Raczymow honed his sensitive approach as a witness to history, and family history, by observing his parents. While he admits in “Heinz” to being continually baffled by his mother, Anna Dawidowicz, his father, Étienne Raczymow, is another story entirely. The elder Raczymow grew up in the lively, impoverished Paris neighborhood of Belleville, where — after his mother (Henri’s grandmother) was deported, eventually to be murdered at Auschwitz — he became active in the French Résistance. Returning from the war, Étienne Raczymow ran a novelty shop in the teeming southwestern Paris suburb of Vanves, while striving as a labor activist and a defender of the memory of deportees.

Henri Raczymow’s father became such a legend that his memories were fortunately filmed by Canal Marches not long before he died in 2007, revealing a pugnacious, undaunted spirit, as well as what the French call gouaille, or cheeky humor, belying his genuine heroism. Raczymow exemplified a generation of hard-working European Jews accustomed to daily punishing labor, experience that naturally transmuted into the highly dangerous work of fighting in the Résistance.

More pensive and less ebullient than his admirable antecedent, Henri personifies the torments of a generation once removed from the Holocaust; as such, Raczymow has often been classified alongside writers from Jewish families whose literary output grapples with the legacy of historical tragedy, such as Patrick Modiano and Georges Perec. Raczymow’s 1985 novel “A Voiceless Scream” (“Un Cri Sans Voix”), published in English in 1995 by Holmes & Meier as “Writing the Book of Esther,” describes the fictional torments of Esther Litvak, born in France during the German Occupation to a family of Polish-Jewish refugees. Litvak survives the war physically but not emotionally, and she eventually commits suicide, leaving behind a father who was a Résistance fighter and elder relatives who are eventually murdered in Auschwitz.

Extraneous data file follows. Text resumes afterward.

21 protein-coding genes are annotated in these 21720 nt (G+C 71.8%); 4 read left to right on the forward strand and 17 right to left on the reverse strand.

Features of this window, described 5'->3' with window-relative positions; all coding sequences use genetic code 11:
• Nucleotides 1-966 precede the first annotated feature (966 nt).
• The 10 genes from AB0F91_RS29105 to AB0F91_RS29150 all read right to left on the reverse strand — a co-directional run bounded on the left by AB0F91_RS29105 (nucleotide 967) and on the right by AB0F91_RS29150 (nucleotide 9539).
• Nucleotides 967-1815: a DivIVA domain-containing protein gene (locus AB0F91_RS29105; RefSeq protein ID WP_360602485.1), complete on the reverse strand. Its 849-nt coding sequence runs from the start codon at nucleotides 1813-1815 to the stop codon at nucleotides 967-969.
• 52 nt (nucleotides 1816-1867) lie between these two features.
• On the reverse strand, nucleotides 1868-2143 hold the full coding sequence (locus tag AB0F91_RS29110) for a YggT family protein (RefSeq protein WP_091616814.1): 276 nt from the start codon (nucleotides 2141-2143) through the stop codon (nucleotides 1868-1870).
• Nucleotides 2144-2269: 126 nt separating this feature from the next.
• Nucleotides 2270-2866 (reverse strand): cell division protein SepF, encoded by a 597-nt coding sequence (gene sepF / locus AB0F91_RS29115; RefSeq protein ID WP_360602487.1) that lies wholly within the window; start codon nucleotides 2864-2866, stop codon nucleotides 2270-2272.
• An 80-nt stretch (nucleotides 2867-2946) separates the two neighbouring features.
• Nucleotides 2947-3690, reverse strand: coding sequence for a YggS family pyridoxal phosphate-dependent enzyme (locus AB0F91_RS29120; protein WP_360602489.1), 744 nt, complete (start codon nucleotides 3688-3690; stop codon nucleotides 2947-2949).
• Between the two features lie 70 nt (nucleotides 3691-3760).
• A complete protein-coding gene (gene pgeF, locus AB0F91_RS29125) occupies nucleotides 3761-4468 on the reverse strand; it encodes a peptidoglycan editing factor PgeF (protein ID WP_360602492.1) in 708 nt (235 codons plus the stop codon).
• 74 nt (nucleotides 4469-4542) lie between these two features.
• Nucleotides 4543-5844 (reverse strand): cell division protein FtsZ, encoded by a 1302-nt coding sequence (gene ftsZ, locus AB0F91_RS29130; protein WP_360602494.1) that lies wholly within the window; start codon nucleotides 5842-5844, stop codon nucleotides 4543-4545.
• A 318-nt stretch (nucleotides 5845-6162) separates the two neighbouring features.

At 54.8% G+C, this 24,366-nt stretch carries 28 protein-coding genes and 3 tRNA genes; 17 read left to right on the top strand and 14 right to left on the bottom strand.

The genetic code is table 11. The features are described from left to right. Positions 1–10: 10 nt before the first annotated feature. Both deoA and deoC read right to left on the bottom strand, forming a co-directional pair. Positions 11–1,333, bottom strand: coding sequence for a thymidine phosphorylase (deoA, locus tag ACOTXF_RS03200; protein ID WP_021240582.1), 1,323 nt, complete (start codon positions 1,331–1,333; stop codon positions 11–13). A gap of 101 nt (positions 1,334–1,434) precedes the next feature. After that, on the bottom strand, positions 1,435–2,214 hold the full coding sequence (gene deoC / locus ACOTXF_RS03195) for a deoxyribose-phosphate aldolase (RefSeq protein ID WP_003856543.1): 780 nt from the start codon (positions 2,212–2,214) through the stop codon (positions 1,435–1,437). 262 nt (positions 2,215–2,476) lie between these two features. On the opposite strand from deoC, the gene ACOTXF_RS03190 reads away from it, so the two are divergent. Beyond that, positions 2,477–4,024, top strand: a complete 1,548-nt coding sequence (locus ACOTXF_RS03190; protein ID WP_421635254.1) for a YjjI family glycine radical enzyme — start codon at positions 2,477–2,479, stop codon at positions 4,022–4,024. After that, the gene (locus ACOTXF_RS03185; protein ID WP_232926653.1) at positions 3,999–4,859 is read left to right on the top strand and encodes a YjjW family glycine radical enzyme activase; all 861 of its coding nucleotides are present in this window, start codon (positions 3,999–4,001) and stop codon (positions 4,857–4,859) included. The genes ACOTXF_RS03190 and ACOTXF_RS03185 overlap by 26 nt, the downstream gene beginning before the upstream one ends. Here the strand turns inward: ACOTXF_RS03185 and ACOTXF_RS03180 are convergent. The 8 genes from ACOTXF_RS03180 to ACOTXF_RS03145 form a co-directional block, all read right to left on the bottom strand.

The parallels with Raczymow’s own life are many and obvious. Since 1985, Raczymow’s literary art has developed in both subtlety and circumspection, leading to a series of novels and nonfiction studies that are both subtly understated and, on occasion, mournfully wry.

Among the most intriguing of these is the 1993 novel “Bloom & Bloch,” in which two Jewish fictional characters, James Joyce’s Leopold Bloom and Proust’s Albert Bloch, resent how they have been described by their respective writers. The 2001 nonfiction book “The Man Who Killed René Bousquet” investigates the real-life murderer of a Nazi collaborator, 84-year-old French civil servant René Bousquet, whose wartime crimes were rewarded by a cushy postwar life and the ardent lifelong friendship of France’s president, François Mitterrand. And the 2003 autobiographical work “As Late as Possible” (“Le Plus Tard Possible”) recounts the traumatic loss of Raczymow’s own brother and mother. Paradoxically, the trauma is not lessened by the fact that there was no love lost between Raczymow and his often difficult mother.

Always pondering the resemblances and differences between history and fiction, factual truth and emotional truth, and family stories and literary authorship, Raczymow contributed a characteristically sage editorial to Le Monde newspaper in 2004. It had been determined that Marie-Leonie Leblanc, a young Frenchwoman, who had claimed to be the victim of an anti-Semitic assault, turned out to have appropriated an incident in which one of her male friends was the target. Raczymow wrote that Leblanc “lied, but her lie was the truth. If I were a publisher, I would immediately have her sign a contract to write a novel.”

Benjamin Ivry is a frequent contributor to the Forward.